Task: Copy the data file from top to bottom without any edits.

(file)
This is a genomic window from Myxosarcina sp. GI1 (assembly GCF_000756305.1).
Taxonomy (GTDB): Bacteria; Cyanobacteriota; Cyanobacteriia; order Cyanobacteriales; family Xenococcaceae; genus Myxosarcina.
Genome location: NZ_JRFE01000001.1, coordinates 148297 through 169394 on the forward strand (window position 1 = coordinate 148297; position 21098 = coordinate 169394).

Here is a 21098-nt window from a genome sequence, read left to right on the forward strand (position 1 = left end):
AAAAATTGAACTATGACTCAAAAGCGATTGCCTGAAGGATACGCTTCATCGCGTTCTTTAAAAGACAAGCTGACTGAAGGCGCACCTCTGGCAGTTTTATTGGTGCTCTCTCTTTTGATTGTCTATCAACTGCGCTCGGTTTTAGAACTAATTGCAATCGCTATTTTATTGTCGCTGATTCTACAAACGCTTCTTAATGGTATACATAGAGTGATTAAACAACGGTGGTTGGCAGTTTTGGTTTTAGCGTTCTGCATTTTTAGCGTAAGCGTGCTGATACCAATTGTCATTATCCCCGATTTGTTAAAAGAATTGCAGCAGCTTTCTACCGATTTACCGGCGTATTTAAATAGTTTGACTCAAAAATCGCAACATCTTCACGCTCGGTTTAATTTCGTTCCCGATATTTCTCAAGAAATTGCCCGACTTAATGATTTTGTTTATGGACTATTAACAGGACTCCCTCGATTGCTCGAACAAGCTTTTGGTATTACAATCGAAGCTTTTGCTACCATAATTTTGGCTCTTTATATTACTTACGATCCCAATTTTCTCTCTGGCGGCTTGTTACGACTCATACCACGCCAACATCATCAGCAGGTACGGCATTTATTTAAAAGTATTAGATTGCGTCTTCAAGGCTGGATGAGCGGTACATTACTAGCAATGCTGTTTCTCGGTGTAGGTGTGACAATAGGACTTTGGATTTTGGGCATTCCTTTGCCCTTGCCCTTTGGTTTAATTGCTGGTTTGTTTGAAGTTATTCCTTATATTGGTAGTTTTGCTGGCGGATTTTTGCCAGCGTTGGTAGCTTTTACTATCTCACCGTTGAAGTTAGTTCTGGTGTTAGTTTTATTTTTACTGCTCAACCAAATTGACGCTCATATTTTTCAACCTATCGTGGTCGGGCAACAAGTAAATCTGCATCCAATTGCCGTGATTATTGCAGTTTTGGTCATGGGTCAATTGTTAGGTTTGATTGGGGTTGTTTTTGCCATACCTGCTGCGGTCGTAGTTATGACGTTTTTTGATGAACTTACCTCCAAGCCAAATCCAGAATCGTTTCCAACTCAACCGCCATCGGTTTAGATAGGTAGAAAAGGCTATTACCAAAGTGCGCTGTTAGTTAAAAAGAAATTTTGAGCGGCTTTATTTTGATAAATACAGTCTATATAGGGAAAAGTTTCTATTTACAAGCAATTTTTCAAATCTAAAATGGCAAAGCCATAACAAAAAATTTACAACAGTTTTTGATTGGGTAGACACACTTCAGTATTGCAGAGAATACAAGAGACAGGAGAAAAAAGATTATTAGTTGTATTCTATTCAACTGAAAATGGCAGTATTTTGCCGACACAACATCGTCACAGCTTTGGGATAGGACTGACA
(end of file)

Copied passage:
This is a genomic window from Myxosarcina sp. GI1 (assembly GCF_000756305.1).
Taxonomy (GTDB): Bacteria; Cyanobacteriota; Cyanobacteriia; order Cyanobacteriales; family Xenococcaceae; genus Myxosarcina.
Genome location: NZ_JRFE01000001.1, coordinates 148297 through 169394 on the forward strand (window position 1 = coordinate 148297; position 21098 = coordinate 169394).

Here is a 21098-nt window from a genome sequence, read left to right on the forward strand (position 1 = left end):
AAAAATTGAACTATGACTCAAAAGCGATTGCCTGAAGGATACGCTTCATCGCGTTCTTTAAAAGACAAGCTGACTGAAGGCGCACCTCTGGCAGTTTTATTGGTGCTCTCTCTTTTGATTGTCTATCAACTGCGCTCGGTTTTAGAACTAATTGCAATCGCTATTTTATTGTCGCTGATTCTACAAACGCTTCTTAATGGTATACATAGAGTGATTAAACAACGGTGGTTGGCAGTTTTGGTTTTAGCGTTCTGCATTTTTAGCGTAAGCGTGCTGATACCAATTGTCATTATCCCCGATTTGTTAAAAGAATTGCAGCAGCTTTCTACCGATTTACCGGCGTATTTAAATAGTTTGACTCAAAAATCGCAACATCTTCACGCTCGGTTTAATTTCGTTCCCGATATTTCTCAAGAAATTGCCCGACTTAATGATTTTGTTTATGGACTATTAACAGGACTCCCTCGATTGCTCGAACAAGCTTTTGGTATTACAATCGAAGCTTTTGCTACCATAATTTTGGCTCTTTATATTACTTACGATCCCAATTTTCTCTCTGGCGGCTTGTTACGACTCATACCACGCCAACATCATCAGCAGGTACGGCATTTATTTAAAAGTATTAGATTGCGTCTTCAAGGCTGGATGAGCGGTACATTACTAGCAATGCTGTTTCTCGGTGTAGGTGTGACAATAGGACTTTGGATTTTGGGCATTCCTTTGCCCTTGCCCTTTGGTTTAATTGCTGGTTTGTTTGAAGTTATTCCTTATATTGGTAGTTTTGCTGGCGGATTTTTGCCAGCGTTGGTAGCTTTTACTATCTCACCGTTGAAGTTAGTTCTGGTGTTAGTTTTATTTTTACTGCTCAACCAAATTGACGCTCATATTTTTCAACCTATCGTGGTCGGGCAACAAGTAAATCTGCATCCAATTGCCGTGATTATTGCAGTTTTGGTCATGGGTCAATTGTTAGGTTTGATTGGGGTTGTTTTTGCCATACCTGCTGCGGTCGTAGTTATGACGTTTTTTGATGAACTTACCTCCAAGCCAAATCCAGAATCGTTTCCAACTCAACCGCCATCGGTTTAGATAGGTAGAAAAGGCTATTACCAAAGTGCGCTGTTAGTTAAAAAGAAATTTTGAGCGGCTTTATTTTGATAAATACAGTCTATATAGGGAAAAGTTTCTATTTACAAGCAATTTTTCAAATCTAAAATGGCAAAGCCATAACAAAAAATTTACAACAGTTTTTGATTGGGTAGACACACTTCAGTATTGCAGAGAATACAAGAGACAGGAGAAAAAAGATTATTAGTTGTATTCTATTCAACTGAAAATGGCAGTATTTTGCCGACACAACATCGTCACAGCTTTGGGATAGGACTGACA